BuzzFeed News spoke with Bowman about schools for nearly an hour, ranging in topics from vaccine mandates to other changes he thinks need to happen to the way education is looked at in the age of COVID. The following interview has been lightly edited for length and clarity:
BuzzFeed News: Do you think that vaccine mandates are a good idea for schools and schoolchildren?
BuzzFeed News: Can you tell me a little bit about why?
Bowman: So our kids have already lost so much. So much learning time, so much social time, so much of what being a normal child is about, that in order for them to come together again, and get back to the new normal, which even post-COVID is going to be different, everyone needs to be vaccinated for that. It’s similar to many vaccines that babies have to take and many immunizations that need to be done before going to school. This now needs to be a part of that cocktail because we are living in a new normal. We are living in a COVID-19 new normal. So yes, should be a part of it, and it’s not just school, right? It’s playing in the park, it’s gymnastics class, it’s other extracurricular activities that kids do socially with each other, which is so important to their development. In order to get back to that in a safe way for everyone, vaccines are going to be needed.
BuzzFeed News: The flip side of vaccine mandates is that there are going to be a lot of parents who are going to be hesitant about their kids getting vaccines. So I wanted to ask about your ideas for educating kids who may not be vaccinated, many probably because their parents won’t want them to be, and how to make sure that they have access to the classroom?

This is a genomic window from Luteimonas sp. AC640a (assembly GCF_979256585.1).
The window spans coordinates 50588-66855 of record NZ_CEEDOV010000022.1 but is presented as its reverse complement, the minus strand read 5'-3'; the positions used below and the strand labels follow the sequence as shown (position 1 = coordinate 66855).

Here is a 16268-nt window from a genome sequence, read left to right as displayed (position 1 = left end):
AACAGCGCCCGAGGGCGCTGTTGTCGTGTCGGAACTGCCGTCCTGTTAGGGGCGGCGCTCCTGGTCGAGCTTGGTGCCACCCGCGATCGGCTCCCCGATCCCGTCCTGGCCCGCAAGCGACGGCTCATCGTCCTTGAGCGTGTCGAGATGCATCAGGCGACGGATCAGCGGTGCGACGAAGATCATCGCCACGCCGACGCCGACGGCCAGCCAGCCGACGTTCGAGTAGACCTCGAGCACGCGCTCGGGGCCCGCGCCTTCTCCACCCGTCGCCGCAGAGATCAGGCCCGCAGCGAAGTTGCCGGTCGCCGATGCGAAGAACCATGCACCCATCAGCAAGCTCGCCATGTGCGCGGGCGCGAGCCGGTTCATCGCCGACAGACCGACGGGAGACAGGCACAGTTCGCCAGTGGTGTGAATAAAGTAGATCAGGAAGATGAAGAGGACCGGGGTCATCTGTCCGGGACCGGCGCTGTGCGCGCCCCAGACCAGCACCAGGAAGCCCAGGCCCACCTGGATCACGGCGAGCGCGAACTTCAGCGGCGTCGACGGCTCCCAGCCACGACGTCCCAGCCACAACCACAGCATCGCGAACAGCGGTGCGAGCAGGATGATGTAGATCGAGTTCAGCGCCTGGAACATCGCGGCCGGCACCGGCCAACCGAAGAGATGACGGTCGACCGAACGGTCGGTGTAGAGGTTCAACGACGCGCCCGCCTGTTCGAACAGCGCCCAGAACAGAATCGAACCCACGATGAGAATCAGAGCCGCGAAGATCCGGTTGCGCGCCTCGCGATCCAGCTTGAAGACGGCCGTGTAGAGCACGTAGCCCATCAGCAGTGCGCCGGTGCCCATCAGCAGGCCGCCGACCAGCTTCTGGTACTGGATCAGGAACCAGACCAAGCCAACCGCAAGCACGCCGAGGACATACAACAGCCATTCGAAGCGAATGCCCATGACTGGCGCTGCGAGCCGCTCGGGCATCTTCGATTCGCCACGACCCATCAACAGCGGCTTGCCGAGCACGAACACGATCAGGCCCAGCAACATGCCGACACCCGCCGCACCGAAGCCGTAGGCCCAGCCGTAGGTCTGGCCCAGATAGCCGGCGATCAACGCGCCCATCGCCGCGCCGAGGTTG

Bowman: Vaccine or not, I don’t know what school systems are going to do, but generally speaking, the mindset and behavior of an educator is to educate every child that’s in front of them to the best of their ability, so that absolutely has to happen. This goes back to, how are we engaging and educating parents and kids to feel more comfortable taking the vaccine? I think we can do a lot more work there. But yeah, in terms of religious exemptions, in terms of other reasons why people will refuse, those things are still in play, those things were in play before COVID, and parents were making certain decisions. And some parents, because they didn’t get the other cocktail of immunizations that they needed for public schools, decided to go other routes with their children’s education. But every child’s got a right to a quality education in whatever setting that the parent chooses for them. Me, as a public school educator, I’m biased towards getting kids back into public schools as soon as possible.
BuzzFeed News: Do you support some of those exemptions if it’s the difference between whether a child will be able to attend class or not?